Although catalyzed hydrogen peroxide propagation (CHP) is the in situ chemical oxidation (ISCO) process with the most robust chemistry and potential for contaminant destruction, H2O2 is unstable in the subsurface and can be difficult to manage effectively. Recent advances, however, show that the addition of sodium citrate, sodium malonate, and sodium phytate potentially can slow H2O2 decomposition rates up to 50-fold. The optimal implementation of these stabilizers for use in ISCO CHP field applications is detailed in this guide and illustrated with two case histories.

Demonstration of An In-Situ Friction-Sound Probe for Mapping Particle Size at Contaminated Sediment Sites

Posted: August 1, 2014

Knowledge of grain size at sediment study sites provides lines of evidence that can be applied to identify potential areas of contaminated sediment and contaminant discharge zones. The effectiveness of the sediment friction-sound probe (SED-FSP) technology was evaluated in the field for direct in situ measurement of grain size at (1) a contaminated sediment site; (2) a thin-layer containment cap over contaminated sediment to demonstrate the technology's vertical profiling capabilities; and (3) a groundwater-surface water interaction site.

In-Situ Remediation Pilot Study Report Area of Concern I (AOC I): Atlantic Fleet Weapons Training Area, Vieques Former Naval Ammunition Support Detachment, Vieques, Puerto Rico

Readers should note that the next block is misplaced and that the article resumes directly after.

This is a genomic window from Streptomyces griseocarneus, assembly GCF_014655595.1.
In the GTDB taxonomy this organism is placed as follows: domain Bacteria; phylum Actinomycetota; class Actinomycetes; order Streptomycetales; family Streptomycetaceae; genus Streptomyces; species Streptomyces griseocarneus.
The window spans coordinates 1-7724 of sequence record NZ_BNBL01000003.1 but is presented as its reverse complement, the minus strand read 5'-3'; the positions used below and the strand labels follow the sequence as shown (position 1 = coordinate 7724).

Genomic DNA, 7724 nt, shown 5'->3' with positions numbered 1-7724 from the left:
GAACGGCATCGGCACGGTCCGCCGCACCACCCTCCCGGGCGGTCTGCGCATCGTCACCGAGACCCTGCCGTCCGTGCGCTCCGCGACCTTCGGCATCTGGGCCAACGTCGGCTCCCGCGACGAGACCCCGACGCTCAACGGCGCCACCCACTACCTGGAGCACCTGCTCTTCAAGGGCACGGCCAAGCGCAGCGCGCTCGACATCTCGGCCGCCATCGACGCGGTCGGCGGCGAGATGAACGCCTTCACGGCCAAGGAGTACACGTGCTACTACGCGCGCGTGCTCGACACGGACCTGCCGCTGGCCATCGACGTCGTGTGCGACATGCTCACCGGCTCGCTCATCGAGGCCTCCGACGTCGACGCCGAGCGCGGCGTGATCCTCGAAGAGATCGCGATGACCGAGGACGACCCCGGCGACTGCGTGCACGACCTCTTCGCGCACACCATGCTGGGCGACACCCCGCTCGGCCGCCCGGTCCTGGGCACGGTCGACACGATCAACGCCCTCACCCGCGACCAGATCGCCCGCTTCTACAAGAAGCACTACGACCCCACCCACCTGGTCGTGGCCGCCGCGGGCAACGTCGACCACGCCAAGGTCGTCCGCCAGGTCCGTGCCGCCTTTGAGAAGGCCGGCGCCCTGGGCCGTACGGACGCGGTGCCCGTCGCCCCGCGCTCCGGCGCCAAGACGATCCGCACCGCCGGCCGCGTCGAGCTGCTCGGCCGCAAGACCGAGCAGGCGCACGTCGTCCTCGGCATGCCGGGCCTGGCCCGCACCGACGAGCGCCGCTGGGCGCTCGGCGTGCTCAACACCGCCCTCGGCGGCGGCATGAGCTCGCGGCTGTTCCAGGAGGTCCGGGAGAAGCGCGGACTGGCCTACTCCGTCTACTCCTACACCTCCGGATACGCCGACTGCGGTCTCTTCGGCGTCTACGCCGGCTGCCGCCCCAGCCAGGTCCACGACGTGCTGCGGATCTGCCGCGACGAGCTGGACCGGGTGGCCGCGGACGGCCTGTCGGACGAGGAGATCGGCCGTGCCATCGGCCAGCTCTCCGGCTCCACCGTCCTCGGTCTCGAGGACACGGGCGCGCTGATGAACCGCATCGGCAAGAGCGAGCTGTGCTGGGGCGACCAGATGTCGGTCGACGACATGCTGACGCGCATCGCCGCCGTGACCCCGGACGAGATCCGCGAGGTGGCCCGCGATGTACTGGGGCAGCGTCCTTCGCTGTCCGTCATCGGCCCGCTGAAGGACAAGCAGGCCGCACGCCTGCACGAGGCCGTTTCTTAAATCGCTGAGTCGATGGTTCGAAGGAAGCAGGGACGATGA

Posted: August 1, 2014

This report summarizes the activities performed and data obtained during the in situ chemical oxidation (ISCO) and enhanced in situ bioremediation (EISB) pilot study conducted at AOC I, the site of a former asphalt plant that operated from the 1960s through 1988. The pilot addressed benzene, bis(2-ethylhexyl)phthalate, 1,2-dichloroethane, 1,2-dichloropropane, 2-methylnapthalene, and naphthalene contamination in the groundwater. The pilot was implemented in a two-step systematic approach—ISCO using injection of sodium persulfate (sodium hydroxide alkaline-activated Klozur) directly followed by EISB (oxygen-releasing compound "socks")—to oxidize organics and then increase the intrinsic biodegradation rate to reduce the attenuation time needed to achieve acceptable contaminant concentrations in groundwater. The baseline monitoring and ISCO injection were initiated in March 2010, followed by a post-injection monitoring event, application of EISB, and then three additional post-injection performance monitoring events, with the last monitoring event completed in November 2012.

Application of Biofilm Covered Activated Carbon Particles as a Microbial Inoculum Delivery System for Enhanced Bioaugmentation of PCBs in Contaminated Sediment: Phase 1 Final Report

Posted: August 1, 2014

Anaerobically dechlorinating biofilms were added to sediment (1) as bacteria localized and concentrated onto activated carbon (AC) surfaces in active biofilm communities or (2) as enriched wastewater sludge biofilms. Both forms of dechlorinating biofilm were applied to mesocosms consisting of PCB-contaminated sediment from Grasse River, New York. The dechlorinating bacteria remained in the sediment throughout the experiment and increased almost 2-fold in numbers. Dechlorination by the biofilm-covered AC particles with DF1 culture was less extensive compared to the enriched sludge biofilm, but application of either system enhanced the dechlorination of PCBs in sediment and thus made the congeners available for subsequent aerobic degradation and removal.